Wednesday, May 28, 2008
On What We're Reading
"She is too fond of books, and it has turned her brain." (1873) ~ Louisa May Alcott ~
ROBERTA: Even though this topic may seem like the busman's holiday for Hallie, summer's coming and I'd like to hear what everyone's reading!
I just finished THREE CUPS OF TEA by Greg Mortenson and David Olive Relin. I had to be dragged kicking and screaming to this book. It was chosen as my book club's May read and the only only only reason I started it was so I wouldn't be considered a bad sport. No, no, not one more onerous tome about the miseries of the Middle East, I moaned, as I turned the first few pages. But I ended up enjoying it very much. Mortenson's astonishing work building schools in Pakistan and Afghanistan is enough to give the most entrenched skeptic a glimmer of hope--no wonder it lurks near the top of the bestseller list. I found myself fascinated with this man's complete disregard for his own physical safety and comfort--so not my cup of tea!
And now I'm sailing through an old favorite's new book: Ellen Gilchrist's A DANGEROUS AGE. The characters are familiar from decades of her novels, though I've forgotten much of their history so I don't think it would be difficult to start with this book. A DANGEROUS AGE is set in America during the first years of the Iraq war, and Gilchrist's characters are all affected by it in one way or another. Really lovely writing and engaging characters. But sad...
And then I have a wonderful stack of options sitting beside my bed...will I choose Nevada Barr's WINTER STUDY, Julia Spencer-Fleming's I SHALL NOT WANT, Jennifer McMahon's ISLAND OF LOST GIRLS, or Roxana Robinson's SWEETWATER? An embarrassment of riches...
RO: Well - after finally delivering the manuscript for book two I'm ready to hunker down with some of the books I've been stockpiling all winter and spring. I started I Shall Not Want yesterday (thanks Ross!) and I was up at 3am reading it so that should tell you how much I'm enjoying it. Julia Spencer-Fleming just gets better and better.
My book group is reading Northanger Abbey and it's our last meeting before the summer break so I guess I have to buy/read it! After that, I'll be rereading Lucky You by Carl Hiassen for the wonderful Dianne Defonce's Beach Reads discussion (Borders Fairfield, June 25th, 7pm) that Hank and I will be participating in. And I'd love to finish Chris Grabenstein's middle grade mystery The Crossroads before his book party on June 3. I had to put it down, though - it was pretty scary! That covers June.
HANK: I have to start writing DRIVE TIME on June first--though a lot of it is in my head--so my tbr pile will not be budging that much, I fear. Love Julia S-F! And I can't wait for I SHALL NOT WANT. Downstairs, I'm reading Peter Abrahams END OF STORY. Upstairs, I'm reading Louise Penny's STILL LIFE. (Yes, I read the fantastically good A FATAL GRACE first, even though it's the second book. SO terrific.)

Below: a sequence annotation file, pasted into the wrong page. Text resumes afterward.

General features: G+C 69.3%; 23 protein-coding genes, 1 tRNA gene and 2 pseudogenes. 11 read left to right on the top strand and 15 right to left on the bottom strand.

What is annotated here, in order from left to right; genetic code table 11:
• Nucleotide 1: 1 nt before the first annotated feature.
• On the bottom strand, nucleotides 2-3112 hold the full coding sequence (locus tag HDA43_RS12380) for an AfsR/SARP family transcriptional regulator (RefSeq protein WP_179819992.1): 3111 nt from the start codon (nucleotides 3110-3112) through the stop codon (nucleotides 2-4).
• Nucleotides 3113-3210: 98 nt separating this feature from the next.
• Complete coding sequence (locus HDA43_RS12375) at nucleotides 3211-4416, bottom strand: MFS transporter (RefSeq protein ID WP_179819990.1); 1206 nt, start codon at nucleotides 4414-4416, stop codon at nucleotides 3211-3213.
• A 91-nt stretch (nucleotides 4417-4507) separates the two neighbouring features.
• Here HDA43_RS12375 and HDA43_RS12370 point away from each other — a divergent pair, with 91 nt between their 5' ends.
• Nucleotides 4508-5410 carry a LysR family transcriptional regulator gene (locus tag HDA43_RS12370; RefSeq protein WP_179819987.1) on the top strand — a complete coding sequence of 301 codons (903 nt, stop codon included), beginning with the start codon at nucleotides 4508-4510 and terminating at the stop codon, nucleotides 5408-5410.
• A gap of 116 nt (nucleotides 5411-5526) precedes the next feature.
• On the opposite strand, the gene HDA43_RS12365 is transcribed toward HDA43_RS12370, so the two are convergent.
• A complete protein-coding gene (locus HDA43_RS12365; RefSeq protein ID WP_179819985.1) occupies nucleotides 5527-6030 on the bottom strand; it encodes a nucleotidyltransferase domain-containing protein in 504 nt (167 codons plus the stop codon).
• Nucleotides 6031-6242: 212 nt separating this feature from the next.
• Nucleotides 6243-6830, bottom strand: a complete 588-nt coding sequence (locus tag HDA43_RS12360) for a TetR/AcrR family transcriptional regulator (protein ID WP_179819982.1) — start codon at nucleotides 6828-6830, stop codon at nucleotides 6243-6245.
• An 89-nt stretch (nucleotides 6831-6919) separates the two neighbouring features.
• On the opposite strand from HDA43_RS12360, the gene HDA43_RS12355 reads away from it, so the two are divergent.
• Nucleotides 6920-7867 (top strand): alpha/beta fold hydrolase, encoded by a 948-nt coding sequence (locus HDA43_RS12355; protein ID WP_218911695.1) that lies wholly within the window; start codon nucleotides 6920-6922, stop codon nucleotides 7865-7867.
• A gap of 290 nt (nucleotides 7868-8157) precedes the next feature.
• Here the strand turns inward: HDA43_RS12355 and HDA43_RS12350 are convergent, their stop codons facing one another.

For the Borders beach reads, I'm taking that, and BODY IN THE GALLERY by Katherine Hall Page. (Come visit us there!) The astonishing Amy MacKinnon sent me an ARC of her soon-to-be-blockbuster TETHERED, so that's next.
Jonathan is reading CHILD 44, and is about to begin Peter Abrahams DELUSION. Then we're going to fight over who gets Harlan Coben's HOLD TIGHT.
JAN: Well, I just finished Josephine Tey's Daughter in Time, a classic, dubbed the best mystery ever by the New York Times and a favorite of my very first publisher. Let me start by saying I'm a history buff and I especially like the time period the mystery is set in: Old England, just prior to the reign of Henry VII. That said, I find it hard to believe this is the best mystery ever written. There is literally NO ACTION. It involves no special intelligence or detective work to unravel the mystery, and it all takes place in hospital room and the protagonist never leaves the bed. In fact, it's the sidekick, a young American (whose dialogue is completely British instead of American) that does all the investigating or should I say READING. The only thing I can figure is that it was really novel at the time to have a mystery set in such a dull circumstance. (Okay all your Josephine Tey fans, skewer me!)
Anyway, I'm reading screenplays these days, and recently finished The Talented Mr. Ripley, which was awesome, and I'm about to start Shakespeare In Love.
Roberta, I agree. Three Cups of Tea was an inspiring read, and I recommend it to anyone who wants new faith in human kind. And Hank, I think End of Story by Peter Abrahams is one of my favorite mysteries ever.